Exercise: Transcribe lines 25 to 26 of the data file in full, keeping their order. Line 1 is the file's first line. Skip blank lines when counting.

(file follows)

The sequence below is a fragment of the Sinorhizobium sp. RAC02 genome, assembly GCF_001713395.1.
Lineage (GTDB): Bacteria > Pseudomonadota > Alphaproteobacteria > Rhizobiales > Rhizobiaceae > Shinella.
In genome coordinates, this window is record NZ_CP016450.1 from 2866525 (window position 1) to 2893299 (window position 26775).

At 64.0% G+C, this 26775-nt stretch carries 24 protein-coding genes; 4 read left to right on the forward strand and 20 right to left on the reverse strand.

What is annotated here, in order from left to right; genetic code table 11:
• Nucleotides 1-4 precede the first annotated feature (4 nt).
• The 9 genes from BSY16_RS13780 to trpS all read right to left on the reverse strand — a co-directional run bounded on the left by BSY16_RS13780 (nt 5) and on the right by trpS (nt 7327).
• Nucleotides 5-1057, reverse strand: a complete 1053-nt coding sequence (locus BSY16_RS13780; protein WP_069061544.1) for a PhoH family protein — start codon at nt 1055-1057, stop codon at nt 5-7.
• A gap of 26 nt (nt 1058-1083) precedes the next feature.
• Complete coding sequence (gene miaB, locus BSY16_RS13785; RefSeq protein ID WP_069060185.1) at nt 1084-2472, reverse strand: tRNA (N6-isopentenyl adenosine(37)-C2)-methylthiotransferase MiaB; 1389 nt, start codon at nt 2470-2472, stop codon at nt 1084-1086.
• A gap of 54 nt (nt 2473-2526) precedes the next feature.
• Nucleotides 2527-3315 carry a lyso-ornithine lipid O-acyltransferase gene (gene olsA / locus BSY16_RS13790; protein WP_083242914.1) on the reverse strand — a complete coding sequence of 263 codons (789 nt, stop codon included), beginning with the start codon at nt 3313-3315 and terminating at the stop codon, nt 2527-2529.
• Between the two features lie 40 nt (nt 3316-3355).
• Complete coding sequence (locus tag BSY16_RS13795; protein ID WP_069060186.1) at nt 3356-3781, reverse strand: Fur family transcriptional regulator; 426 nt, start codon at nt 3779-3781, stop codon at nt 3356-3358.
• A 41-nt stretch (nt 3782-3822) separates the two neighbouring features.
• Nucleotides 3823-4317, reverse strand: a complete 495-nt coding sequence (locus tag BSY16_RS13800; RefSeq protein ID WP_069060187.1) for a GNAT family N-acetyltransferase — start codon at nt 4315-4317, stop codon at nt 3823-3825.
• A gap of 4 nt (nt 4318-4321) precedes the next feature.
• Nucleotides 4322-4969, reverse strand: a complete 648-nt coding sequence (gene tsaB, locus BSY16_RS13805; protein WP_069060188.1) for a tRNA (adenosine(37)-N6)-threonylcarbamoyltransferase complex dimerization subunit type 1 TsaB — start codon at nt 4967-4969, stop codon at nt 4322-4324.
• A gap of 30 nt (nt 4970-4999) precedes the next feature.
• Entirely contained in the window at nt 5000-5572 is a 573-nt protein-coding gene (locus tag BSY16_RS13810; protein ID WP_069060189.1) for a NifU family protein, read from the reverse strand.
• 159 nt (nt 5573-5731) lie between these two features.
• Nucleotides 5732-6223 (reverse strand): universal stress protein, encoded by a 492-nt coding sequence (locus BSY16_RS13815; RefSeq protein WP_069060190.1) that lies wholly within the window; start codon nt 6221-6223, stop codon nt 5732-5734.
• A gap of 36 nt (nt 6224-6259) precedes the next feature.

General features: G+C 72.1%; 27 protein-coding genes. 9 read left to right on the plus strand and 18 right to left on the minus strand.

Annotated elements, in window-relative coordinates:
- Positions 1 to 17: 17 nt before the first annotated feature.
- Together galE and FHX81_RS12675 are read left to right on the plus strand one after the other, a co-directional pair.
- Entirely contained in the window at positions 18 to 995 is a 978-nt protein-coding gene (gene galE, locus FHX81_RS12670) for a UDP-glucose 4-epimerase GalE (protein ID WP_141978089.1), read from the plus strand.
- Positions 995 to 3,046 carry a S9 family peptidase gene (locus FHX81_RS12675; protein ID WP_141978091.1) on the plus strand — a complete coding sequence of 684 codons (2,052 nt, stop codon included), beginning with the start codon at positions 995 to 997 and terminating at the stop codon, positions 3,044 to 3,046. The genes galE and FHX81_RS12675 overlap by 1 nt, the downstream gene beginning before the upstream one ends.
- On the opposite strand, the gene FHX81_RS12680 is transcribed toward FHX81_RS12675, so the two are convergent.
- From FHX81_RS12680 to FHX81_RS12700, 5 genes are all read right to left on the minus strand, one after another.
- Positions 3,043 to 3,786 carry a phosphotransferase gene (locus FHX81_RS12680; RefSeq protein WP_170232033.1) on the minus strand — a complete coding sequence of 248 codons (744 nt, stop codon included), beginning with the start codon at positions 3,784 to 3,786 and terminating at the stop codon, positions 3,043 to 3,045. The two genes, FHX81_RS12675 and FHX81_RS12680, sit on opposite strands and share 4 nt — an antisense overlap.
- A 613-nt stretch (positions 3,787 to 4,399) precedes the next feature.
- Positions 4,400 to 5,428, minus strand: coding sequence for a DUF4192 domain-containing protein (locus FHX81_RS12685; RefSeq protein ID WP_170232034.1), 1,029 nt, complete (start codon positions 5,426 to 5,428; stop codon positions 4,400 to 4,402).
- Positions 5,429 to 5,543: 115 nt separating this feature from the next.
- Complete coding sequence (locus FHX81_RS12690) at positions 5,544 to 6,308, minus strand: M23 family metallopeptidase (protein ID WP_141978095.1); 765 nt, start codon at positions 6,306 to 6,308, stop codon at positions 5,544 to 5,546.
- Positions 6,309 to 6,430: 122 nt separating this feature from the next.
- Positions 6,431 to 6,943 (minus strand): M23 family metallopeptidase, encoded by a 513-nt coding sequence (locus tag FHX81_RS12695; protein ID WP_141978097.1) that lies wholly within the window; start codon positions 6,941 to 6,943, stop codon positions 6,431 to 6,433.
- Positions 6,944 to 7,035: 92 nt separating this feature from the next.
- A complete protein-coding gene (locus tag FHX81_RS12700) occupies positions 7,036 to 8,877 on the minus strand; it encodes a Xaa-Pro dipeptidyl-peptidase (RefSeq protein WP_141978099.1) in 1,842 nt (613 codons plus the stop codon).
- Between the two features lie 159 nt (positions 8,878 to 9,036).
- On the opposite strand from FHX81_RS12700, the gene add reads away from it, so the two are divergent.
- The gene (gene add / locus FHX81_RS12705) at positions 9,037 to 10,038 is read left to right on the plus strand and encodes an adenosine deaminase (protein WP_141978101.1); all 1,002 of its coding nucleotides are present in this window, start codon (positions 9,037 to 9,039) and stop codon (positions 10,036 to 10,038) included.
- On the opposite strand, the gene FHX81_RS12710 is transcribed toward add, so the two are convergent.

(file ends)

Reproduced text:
Annotated elements, in window-relative coordinates:
- Positions 1 to 17: 17 nt before the first annotated feature.